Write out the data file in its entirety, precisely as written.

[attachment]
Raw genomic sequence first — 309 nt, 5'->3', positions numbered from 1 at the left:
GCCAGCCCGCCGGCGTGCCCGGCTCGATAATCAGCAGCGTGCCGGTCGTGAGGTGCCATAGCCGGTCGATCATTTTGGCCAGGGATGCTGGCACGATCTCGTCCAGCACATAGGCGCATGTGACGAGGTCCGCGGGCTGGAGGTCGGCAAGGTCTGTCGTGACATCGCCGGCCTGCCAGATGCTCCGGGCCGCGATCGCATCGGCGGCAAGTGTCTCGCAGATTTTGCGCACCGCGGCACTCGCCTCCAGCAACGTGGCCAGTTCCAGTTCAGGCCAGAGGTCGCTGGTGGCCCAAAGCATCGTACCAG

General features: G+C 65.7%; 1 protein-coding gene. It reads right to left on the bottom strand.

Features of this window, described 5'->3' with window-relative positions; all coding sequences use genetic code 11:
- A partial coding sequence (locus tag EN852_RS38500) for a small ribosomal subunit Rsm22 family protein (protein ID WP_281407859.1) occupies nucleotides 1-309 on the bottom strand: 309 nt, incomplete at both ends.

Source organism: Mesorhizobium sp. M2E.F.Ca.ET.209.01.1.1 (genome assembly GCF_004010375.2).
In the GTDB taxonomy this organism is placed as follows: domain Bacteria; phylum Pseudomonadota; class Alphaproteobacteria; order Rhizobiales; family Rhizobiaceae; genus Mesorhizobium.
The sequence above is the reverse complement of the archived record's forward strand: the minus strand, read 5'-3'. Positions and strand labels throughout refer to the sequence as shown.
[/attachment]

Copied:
Raw genomic sequence first — 309 nt, 5'->3', positions numbered from 1 at the left:
GCCAGCCCGCCGGCGTGCCCGGCTCGATAATCAGCAGCGTGCCGGTCGTGAGGTGCCATAGCCGGTCGATCATTTTGGCCAGGGATGCTGGCACGATCTCGTCCAGCACATAGGCGCATGTGACGAGGTCCGCGGGCTGGAGGTCGGCAAGGTCTGTCGTGACATCGCCGGCCTGCCAGATGCTCCGGGCCGCGATCGCATCGGCGGCAAGTGTCTCGCAGATTTTGCGCACCGCGGCACTCGCCTCCAGCAACGTGGCCAGTTCCAGTTCAGGCCAGAGGTCGCTGGTGGCCCAAAGCATCGTACCAG

General features: G+C 65.7%; 1 protein-coding gene. It reads right to left on the bottom strand.

Features of this window, described 5'->3' with window-relative positions; all coding sequences use genetic code 11:
- A partial coding sequence (locus tag EN852_RS38500) for a small ribosomal subunit Rsm22 family protein (protein ID WP_281407859.1) occupies nucleotides 1-309 on the bottom strand: 309 nt, incomplete at both ends.

Source organism: Mesorhizobium sp. M2E.F.Ca.ET.209.01.1.1 (genome assembly GCF_004010375.2).
In the GTDB taxonomy this organism is placed as follows: domain Bacteria; phylum Pseudomonadota; class Alphaproteobacteria; order Rhizobiales; family Rhizobiaceae; genus Mesorhizobium.
The sequence above is the reverse complement of the archived record's forward strand: the minus strand, read 5'-3'. Positions and strand labels throughout refer to the sequence as shown.